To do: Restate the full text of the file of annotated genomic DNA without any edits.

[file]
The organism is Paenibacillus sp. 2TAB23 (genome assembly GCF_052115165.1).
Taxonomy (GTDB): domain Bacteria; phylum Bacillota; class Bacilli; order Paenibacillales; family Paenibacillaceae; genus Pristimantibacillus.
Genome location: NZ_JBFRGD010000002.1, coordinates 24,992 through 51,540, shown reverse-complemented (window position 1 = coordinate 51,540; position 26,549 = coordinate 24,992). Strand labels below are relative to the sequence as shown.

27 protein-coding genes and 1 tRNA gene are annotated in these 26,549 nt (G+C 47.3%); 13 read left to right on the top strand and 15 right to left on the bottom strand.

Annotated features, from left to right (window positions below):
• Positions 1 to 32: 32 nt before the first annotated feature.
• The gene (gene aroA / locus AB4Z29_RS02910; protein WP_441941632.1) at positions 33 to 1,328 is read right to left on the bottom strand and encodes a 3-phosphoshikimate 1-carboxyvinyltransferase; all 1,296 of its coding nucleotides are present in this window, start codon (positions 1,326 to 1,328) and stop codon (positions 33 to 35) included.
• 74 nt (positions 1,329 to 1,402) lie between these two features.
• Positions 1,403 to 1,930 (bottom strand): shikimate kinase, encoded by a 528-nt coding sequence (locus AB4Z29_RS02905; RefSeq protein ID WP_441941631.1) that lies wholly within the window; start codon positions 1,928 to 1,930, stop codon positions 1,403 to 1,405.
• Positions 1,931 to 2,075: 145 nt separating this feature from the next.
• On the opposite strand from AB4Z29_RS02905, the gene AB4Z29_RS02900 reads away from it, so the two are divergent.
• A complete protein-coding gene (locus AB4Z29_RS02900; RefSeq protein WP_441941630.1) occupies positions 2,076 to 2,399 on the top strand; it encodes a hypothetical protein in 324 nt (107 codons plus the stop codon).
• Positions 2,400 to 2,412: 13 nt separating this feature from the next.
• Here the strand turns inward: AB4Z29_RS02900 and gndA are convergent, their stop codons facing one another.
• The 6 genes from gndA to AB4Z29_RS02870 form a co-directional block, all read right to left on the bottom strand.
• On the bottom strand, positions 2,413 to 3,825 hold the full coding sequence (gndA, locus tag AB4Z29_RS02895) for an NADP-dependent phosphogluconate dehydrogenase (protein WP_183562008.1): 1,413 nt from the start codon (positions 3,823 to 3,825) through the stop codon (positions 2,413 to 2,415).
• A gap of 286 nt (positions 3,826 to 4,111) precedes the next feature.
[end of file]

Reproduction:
The organism is Paenibacillus sp. 2TAB23 (genome assembly GCF_052115165.1).
Taxonomy (GTDB): domain Bacteria; phylum Bacillota; class Bacilli; order Paenibacillales; family Paenibacillaceae; genus Pristimantibacillus.
Genome location: NZ_JBFRGD010000002.1, coordinates 24,992 through 51,540, shown reverse-complemented (window position 1 = coordinate 51,540; position 26,549 = coordinate 24,992). Strand labels below are relative to the sequence as shown.

27 protein-coding genes and 1 tRNA gene are annotated in these 26,549 nt (G+C 47.3%); 13 read left to right on the top strand and 15 right to left on the bottom strand.

Annotated features, from left to right (window positions below):
• Positions 1 to 32: 32 nt before the first annotated feature.
• The gene (gene aroA / locus AB4Z29_RS02910; protein WP_441941632.1) at positions 33 to 1,328 is read right to left on the bottom strand and encodes a 3-phosphoshikimate 1-carboxyvinyltransferase; all 1,296 of its coding nucleotides are present in this window, start codon (positions 1,326 to 1,328) and stop codon (positions 33 to 35) included.
• 74 nt (positions 1,329 to 1,402) lie between these two features.
• Positions 1,403 to 1,930 (bottom strand): shikimate kinase, encoded by a 528-nt coding sequence (locus AB4Z29_RS02905; RefSeq protein ID WP_441941631.1) that lies wholly within the window; start codon positions 1,928 to 1,930, stop codon positions 1,403 to 1,405.
• Positions 1,931 to 2,075: 145 nt separating this feature from the next.
• On the opposite strand from AB4Z29_RS02905, the gene AB4Z29_RS02900 reads away from it, so the two are divergent.
• A complete protein-coding gene (locus AB4Z29_RS02900; RefSeq protein WP_441941630.1) occupies positions 2,076 to 2,399 on the top strand; it encodes a hypothetical protein in 324 nt (107 codons plus the stop codon).
• Positions 2,400 to 2,412: 13 nt separating this feature from the next.
• Here the strand turns inward: AB4Z29_RS02900 and gndA are convergent, their stop codons facing one another.
• The 6 genes from gndA to AB4Z29_RS02870 form a co-directional block, all read right to left on the bottom strand.
• On the bottom strand, positions 2,413 to 3,825 hold the full coding sequence (gndA, locus tag AB4Z29_RS02895) for an NADP-dependent phosphogluconate dehydrogenase (protein WP_183562008.1): 1,413 nt from the start codon (positions 3,823 to 3,825) through the stop codon (positions 2,413 to 2,415).
• A gap of 286 nt (positions 3,826 to 4,111) precedes the next feature.